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Skin cancer is a major public health problem in North America

Skin cancer is a major public health problem in North America according to the U.S. surgeon general. Each year, close to 5 million people receive treatment for skin cancer. Even though sunbathing and outdoor activities in the sun can contribute to people getting skin cancer, one of the main contributors of this deadly disease is indoor tanning.

Sharon Doyle puts sunscreen on the face of 9-year-old Savannah Stidham as they visit the beach in Fort Lauderdale, Florida.
Photo by Joe Raedle/Getty Images

Skin cancer is a major health problem in North America.

The National Cancer Institute warns that melanoma is the most common form of cancer for adults between ages 25 to 29. In addition, this deadly form of cancer is also the second most common form of cancer for young adults ages 15 to 29.

Furthermore, the Department of Health and Human Services reports that deadly melanoma cases increased more than 200 percent from 1973 to 2011.

U.S. Surgeon General Rear Admiral Boris Lushniak advises the following, "We have to change the social norms about tanning. Tanned skin is damaged skin, and we need to shatter the myth that tanned skin is a sign of health."

The surgeon general requests that state and local official need to do more to help citizens prevent getting skin cancer. He suggests they provide more shaded areas at parks and sporting events.

In addition, children at schools should be encouraged to apply sunscreen and wear hats when engaged in outdoor activities, preferably when the sun is on its descent. The elimination of indoor tanning beds at universities and colleges campus is necessary, as well. “We need more states and institutions on board with these policies that discourage or restrict indoor tanning by our youth,’ according to Dr. Lushniak.

How to prevent skin cancer

Most melanomas are preventable. Limiting and reducing exposure to ultraviolet (UV) rays, including artificial light from tanning beds and sunlight is the first step in preventing this deadly disease. The second step is to identify and diagnose melanoma as early as possible.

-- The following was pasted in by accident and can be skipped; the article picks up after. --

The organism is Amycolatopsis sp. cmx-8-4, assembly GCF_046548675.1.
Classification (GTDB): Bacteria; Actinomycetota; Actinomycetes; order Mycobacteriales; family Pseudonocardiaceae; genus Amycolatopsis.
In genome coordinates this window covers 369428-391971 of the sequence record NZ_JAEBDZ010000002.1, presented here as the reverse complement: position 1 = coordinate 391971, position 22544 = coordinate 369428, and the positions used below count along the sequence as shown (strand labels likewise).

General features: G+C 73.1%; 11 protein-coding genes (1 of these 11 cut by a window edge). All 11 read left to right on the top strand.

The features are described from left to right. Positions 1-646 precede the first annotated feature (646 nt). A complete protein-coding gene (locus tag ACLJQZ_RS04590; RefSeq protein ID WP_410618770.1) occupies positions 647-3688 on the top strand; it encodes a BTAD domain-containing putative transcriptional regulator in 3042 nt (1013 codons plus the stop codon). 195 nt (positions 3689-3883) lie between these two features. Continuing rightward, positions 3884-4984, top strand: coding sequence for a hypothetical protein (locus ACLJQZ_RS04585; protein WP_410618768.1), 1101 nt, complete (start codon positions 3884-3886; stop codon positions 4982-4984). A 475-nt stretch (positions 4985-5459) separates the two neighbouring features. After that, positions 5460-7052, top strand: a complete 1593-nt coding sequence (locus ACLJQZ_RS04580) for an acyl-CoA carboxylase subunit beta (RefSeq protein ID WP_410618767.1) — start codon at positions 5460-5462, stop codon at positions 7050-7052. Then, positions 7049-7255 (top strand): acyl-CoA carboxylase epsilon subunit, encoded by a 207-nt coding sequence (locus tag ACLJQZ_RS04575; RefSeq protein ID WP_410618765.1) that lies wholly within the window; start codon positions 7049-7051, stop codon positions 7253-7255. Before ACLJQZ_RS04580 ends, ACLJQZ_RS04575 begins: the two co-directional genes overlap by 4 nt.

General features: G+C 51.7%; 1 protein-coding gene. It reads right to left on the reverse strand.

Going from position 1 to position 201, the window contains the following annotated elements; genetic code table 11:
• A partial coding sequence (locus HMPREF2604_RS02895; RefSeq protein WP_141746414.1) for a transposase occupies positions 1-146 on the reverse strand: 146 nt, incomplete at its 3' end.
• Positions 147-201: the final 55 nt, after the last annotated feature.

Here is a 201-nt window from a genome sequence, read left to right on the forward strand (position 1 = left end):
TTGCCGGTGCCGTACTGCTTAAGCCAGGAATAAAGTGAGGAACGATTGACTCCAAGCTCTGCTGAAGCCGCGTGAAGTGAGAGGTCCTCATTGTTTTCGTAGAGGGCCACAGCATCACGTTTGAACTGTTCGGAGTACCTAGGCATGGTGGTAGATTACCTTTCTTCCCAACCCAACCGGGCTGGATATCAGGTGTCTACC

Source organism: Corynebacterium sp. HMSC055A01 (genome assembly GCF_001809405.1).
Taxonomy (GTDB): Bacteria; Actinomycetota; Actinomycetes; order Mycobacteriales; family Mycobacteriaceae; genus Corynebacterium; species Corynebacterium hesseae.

Over 63,000 cases of melanoma are diagnosed in the U.S. each year; sadly, around 9,000 people die from this form of skin cancer each year. Unlike some forms of cancers, skin cancer and melanoma can be prevented if proper steps are taken.

Sunscreen is one form of prevention; however, just because an individual applies sunscreen does not mean he or she should stay in the sunlight for long periods. Nonetheless, one once of sunscreen capable of providing a broad stream of protection from ultra-violet UVA (long-wave) and ultraviolet UVB (shortwave) rays, as well as a sun protection factor (SPF) of at least 30 should be applied to all exposed skin 15 minutes prior to being exposed to the sun. Sunscreen should also be applied during cloudy days, as well. Reapply the sunscreen every two hours, or after swimming or sweating.

Avoid tanning beds and intentionally tanning. Contrary to some opinions, current research signifies tanning is dangerous. Exposure to tanning beds before the age of 30 increases the risk of developing melanoma by 75 percent according to the Melanoma Research Foundation. Whenever possible, wear protective clothing, which includes pants, wide brim hat, long-sleeve shirts, and sunglasses.

Avoid being sunburned.

Get your vitamin D from a healthy diet, such as tuna, salmon, orange juice, cheese, and cereals, to name a few. If necessary, take a vitamin supplement recommended by a physician.

The rays of the sun are strongest between the hours of 10:00 am and 4:00 pm, so when possible, seek shade during this period.

Check your skin each month; early detection of skin cancer and melanoma increases your chance of saving your life. Pay attention to spots or moles on your body that change color, shape, or size. If you discover or suspect you have developed skin cancer of melanoma contact a dermatologist, immediately.

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